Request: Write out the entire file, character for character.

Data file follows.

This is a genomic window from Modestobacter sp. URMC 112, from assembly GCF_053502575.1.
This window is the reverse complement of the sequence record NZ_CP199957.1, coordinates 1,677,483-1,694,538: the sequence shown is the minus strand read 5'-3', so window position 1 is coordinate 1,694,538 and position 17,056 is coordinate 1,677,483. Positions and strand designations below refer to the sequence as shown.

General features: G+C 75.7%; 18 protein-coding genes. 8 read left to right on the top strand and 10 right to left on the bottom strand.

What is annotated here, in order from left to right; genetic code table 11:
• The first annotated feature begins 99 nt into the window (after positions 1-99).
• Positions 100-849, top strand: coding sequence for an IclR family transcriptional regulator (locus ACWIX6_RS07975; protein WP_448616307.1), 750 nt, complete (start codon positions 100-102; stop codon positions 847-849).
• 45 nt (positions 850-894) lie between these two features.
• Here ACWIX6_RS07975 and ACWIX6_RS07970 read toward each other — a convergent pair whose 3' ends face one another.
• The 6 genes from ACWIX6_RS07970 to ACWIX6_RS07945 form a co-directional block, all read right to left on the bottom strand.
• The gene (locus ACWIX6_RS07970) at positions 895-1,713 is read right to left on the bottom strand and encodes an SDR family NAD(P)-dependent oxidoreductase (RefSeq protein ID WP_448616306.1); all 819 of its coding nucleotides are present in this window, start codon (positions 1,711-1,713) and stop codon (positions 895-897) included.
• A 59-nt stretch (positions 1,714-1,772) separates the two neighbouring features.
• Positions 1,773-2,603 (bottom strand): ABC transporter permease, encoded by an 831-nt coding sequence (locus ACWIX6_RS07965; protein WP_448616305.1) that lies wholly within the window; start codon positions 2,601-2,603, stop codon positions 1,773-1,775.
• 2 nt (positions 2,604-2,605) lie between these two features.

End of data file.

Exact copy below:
This is a genomic window from Modestobacter sp. URMC 112, from assembly GCF_053502575.1.
This window is the reverse complement of the sequence record NZ_CP199957.1, coordinates 1,677,483-1,694,538: the sequence shown is the minus strand read 5'-3', so window position 1 is coordinate 1,694,538 and position 17,056 is coordinate 1,677,483. Positions and strand designations below refer to the sequence as shown.

General features: G+C 75.7%; 18 protein-coding genes. 8 read left to right on the top strand and 10 right to left on the bottom strand.

What is annotated here, in order from left to right; genetic code table 11:
• The first annotated feature begins 99 nt into the window (after positions 1-99).
• Positions 100-849, top strand: coding sequence for an IclR family transcriptional regulator (locus ACWIX6_RS07975; protein WP_448616307.1), 750 nt, complete (start codon positions 100-102; stop codon positions 847-849).
• 45 nt (positions 850-894) lie between these two features.
• Here ACWIX6_RS07975 and ACWIX6_RS07970 read toward each other — a convergent pair whose 3' ends face one another.
• The 6 genes from ACWIX6_RS07970 to ACWIX6_RS07945 form a co-directional block, all read right to left on the bottom strand.
• The gene (locus ACWIX6_RS07970) at positions 895-1,713 is read right to left on the bottom strand and encodes an SDR family NAD(P)-dependent oxidoreductase (RefSeq protein ID WP_448616306.1); all 819 of its coding nucleotides are present in this window, start codon (positions 1,711-1,713) and stop codon (positions 895-897) included.
• A 59-nt stretch (positions 1,714-1,772) separates the two neighbouring features.
• Positions 1,773-2,603 (bottom strand): ABC transporter permease, encoded by an 831-nt coding sequence (locus ACWIX6_RS07965; protein WP_448616305.1) that lies wholly within the window; start codon positions 2,601-2,603, stop codon positions 1,773-1,775.
• 2 nt (positions 2,604-2,605) lie between these two features.